On September 5th, Turkish President Recep Tayyip Erdogan moved towards directly giving Greece ultimatums and threats.
He said that Athens should enter negotiations or “face the consequences.”
“They’re either going to understand the language of politics and diplomacy, or in the field with painful experiences,” he said.
“They are going to understand that Turkey has the political, economic and military power to tear up the immoral maps and documents imposed,” Erdogan added, referring to areas marked by Greece and Cyprus as their economic maritime zones.
He said Turkey was “ready for every eventuality and result”.
Alongside his threats, reports surfaced with footage of Turkey delivering approximately 40 tanks towards the Evros River, along which the border with Greece runs.
Turkey deploys tanks to Greece border from Syrian border, Turkish private news agency İHA claims.
Approximately 40 tanks. pic.twitter.com/nnDrEegXsj
— Ragıp Soylu (@ragipsoylu) September 5, 2020
Reportedly, these tanks are there for deterrence, and not for any actual offensive actions.
The deployment was also allegedly planned long in advance, and is of no relation to the current deterioration of relations between Greece and Turkey.
According to Turkish state outlet Anadolu Agency, the transfer of the tanks was pre-planned by Turkey’s Second Army, based in the eastern province of Malatya.
As France is also involved in the conflict around Libya, the Eastern Mediterranean, and even Syria, Turkish Foreign Minister Mevlut Cavusoglu called French President Emmanuel Macron “hysterical” over his stance on the matters.
Mevlut Cavusoglu emphasized that Turkey had foiled French hope for Libyan National Army’s Field Marshal Khalifa Haftar to capture the Libyan capital of Tripoli by providing military support to the internationally-recognized Government of National Accord (GNA), repelling Haftar’s assault back in June.
“In Libya they (France) supported the putschist Haftar and made a grave mistake,” he said, adding, “Things changed, balances shifted, Haftar was defeated and Macron became hysterical.”
Back in June, Turkey and France were involved in an incident when a French warship attempted to inspect a Turkish vessel as part of a UN arms embargo against Libya, and a Turkish warship protected the cargo vessel, which was more than likely actually breaching the embargo.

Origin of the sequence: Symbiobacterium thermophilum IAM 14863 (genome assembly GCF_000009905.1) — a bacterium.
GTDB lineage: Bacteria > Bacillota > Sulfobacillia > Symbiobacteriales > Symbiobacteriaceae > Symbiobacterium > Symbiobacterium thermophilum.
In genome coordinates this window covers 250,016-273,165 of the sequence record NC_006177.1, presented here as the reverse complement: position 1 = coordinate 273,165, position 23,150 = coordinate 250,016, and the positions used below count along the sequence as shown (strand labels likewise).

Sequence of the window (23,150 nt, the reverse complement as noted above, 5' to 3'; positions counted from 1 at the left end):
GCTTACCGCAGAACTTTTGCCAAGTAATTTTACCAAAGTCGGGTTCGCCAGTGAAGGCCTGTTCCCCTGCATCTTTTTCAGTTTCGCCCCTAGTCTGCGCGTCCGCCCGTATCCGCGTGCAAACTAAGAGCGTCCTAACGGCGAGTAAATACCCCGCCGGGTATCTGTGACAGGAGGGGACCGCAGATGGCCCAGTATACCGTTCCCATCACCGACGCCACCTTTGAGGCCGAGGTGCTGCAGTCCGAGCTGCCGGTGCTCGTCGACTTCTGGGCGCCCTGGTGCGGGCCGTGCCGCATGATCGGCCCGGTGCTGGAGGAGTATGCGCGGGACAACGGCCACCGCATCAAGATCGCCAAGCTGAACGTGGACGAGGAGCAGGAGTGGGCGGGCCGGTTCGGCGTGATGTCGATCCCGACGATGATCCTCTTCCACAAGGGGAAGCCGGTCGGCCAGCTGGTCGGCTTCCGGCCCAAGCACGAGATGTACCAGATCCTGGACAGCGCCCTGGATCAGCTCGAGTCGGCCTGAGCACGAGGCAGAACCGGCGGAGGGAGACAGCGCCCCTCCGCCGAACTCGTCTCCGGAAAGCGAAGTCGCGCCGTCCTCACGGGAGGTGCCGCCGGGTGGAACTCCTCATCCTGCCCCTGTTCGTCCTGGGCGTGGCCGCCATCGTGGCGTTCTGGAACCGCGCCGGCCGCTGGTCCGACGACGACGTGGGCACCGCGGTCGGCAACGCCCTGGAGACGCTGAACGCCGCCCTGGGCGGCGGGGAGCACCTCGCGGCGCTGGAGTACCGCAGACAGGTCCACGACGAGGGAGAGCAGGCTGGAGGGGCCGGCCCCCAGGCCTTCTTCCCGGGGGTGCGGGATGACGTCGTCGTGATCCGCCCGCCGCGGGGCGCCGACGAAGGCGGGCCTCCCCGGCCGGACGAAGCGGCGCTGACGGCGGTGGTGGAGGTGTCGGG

“With that hysteria, he didn’t know what to do. Right after that, he said our ships had harassed their ships in the eastern Mediterranean but couldn’t document this and was humiliated,” the Turkish minister said.
Cavusoglu also reiterated Ankara’s position that France was the country provoking Greece the most in the eastern Mediterranean conflict, calling on Paris to cooperate with Turkey to accomplish regional stability.
“There is no need for such hysterical behavior from France, it makes them look laughable. We are two NATO member countries.”
Turkey’s Foreign Minister also accused Greece of avoiding dialogue and lying after Greek Prime Minister Kyriakos Mitsotakis denied it had agreed to NATO-brokered talks aimed at de-escalating tensions in disputed waters in the eastern Mediterranean.
“Let threats go away so that the contacts can begin,” Mitsotakis said earlier on Friday, prompting Cavusoglu to accuse him of “lying,” saying, “Greece denied the secretary general’s (remarks) but the one lying here is not the NATO secretary general, it’s Greece itself. Greece showed once more than it’s not in favor of dialog.”
Earlier, on August 30th, Erdogan called the leaders of France and Greecy “greedy and incompetent” for challenging Ankara’s energy exploration in the eastern Mediterranean.
“Do Greeks accept what could happen to them because of their greedy and incompetent leaders?” asked Erdogan. “Do the French know the price they will pay because of their greedy and incompetent leaders?”
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